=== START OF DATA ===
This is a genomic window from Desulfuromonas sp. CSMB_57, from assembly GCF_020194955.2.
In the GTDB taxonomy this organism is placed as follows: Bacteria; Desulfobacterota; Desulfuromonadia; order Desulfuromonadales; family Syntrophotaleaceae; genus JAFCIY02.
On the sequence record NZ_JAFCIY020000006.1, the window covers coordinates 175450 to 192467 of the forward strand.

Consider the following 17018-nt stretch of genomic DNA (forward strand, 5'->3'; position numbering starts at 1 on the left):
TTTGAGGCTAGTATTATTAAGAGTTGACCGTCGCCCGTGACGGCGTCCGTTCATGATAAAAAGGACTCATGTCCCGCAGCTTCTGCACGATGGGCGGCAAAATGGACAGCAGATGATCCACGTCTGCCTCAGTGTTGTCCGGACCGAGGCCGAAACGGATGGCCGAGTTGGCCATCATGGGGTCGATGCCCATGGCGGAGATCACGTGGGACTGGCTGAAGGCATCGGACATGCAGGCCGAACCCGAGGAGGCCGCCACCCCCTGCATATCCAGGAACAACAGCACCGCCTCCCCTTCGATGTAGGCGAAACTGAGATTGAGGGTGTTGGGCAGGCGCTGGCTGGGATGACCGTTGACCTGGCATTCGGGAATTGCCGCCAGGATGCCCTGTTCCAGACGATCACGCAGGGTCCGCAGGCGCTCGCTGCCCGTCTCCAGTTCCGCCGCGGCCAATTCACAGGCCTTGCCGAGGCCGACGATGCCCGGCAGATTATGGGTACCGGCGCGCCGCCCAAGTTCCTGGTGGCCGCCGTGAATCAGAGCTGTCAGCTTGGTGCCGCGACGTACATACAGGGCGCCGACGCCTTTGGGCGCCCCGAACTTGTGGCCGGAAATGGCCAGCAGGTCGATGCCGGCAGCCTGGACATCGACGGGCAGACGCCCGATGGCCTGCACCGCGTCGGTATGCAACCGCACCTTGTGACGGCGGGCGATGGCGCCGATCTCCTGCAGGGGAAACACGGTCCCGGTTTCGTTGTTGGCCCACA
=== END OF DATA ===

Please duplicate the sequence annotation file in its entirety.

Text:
This is a genomic window from Desulfuromonas sp. CSMB_57, from assembly GCF_020194955.2.
In the GTDB taxonomy this organism is placed as follows: Bacteria; Desulfobacterota; Desulfuromonadia; order Desulfuromonadales; family Syntrophotaleaceae; genus JAFCIY02.
On the sequence record NZ_JAFCIY020000006.1, the window covers coordinates 175450 to 192467 of the forward strand.

Consider the following 17018-nt stretch of genomic DNA (forward strand, 5'->3'; position numbering starts at 1 on the left):
TTTGAGGCTAGTATTATTAAGAGTTGACCGTCGCCCGTGACGGCGTCCGTTCATGATAAAAAGGACTCATGTCCCGCAGCTTCTGCACGATGGGCGGCAAAATGGACAGCAGATGATCCACGTCTGCCTCAGTGTTGTCCGGACCGAGGCCGAAACGGATGGCCGAGTTGGCCATCATGGGGTCGATGCCCATGGCGGAGATCACGTGGGACTGGCTGAAGGCATCGGACATGCAGGCCGAACCCGAGGAGGCCGCCACCCCCTGCATATCCAGGAACAACAGCACCGCCTCCCCTTCGATGTAGGCGAAACTGAGATTGAGGGTGTTGGGCAGGCGCTGGCTGGGATGACCGTTGACCTGGCATTCGGGAATTGCCGCCAGGATGCCCTGTTCCAGACGATCACGCAGGGTCCGCAGGCGCTCGCTGCCCGTCTCCAGTTCCGCCGCGGCCAATTCACAGGCCTTGCCGAGGCCGACGATGCCCGGCAGATTATGGGTACCGGCGCGCCGCCCAAGTTCCTGGTGGCCGCCGTGAATCAGAGCTGTCAGCTTGGTGCCGCGACGTACATACAGGGCGCCGACGCCTTTGGGCGCCCCGAACTTGTGGCCGGAAATGGCCAGCAGGTCGATGCCGGCAGCCTGGACATCGACGGGCAGACGCCCGATGGCCTGCACCGCGTCGGTATGCAACCGCACCTTGTGACGGCGGGCGATGGCGCCGATCTCCTGCAGGGGAAACACGGTCCCGGTTTCGTTGTTGGCCCACA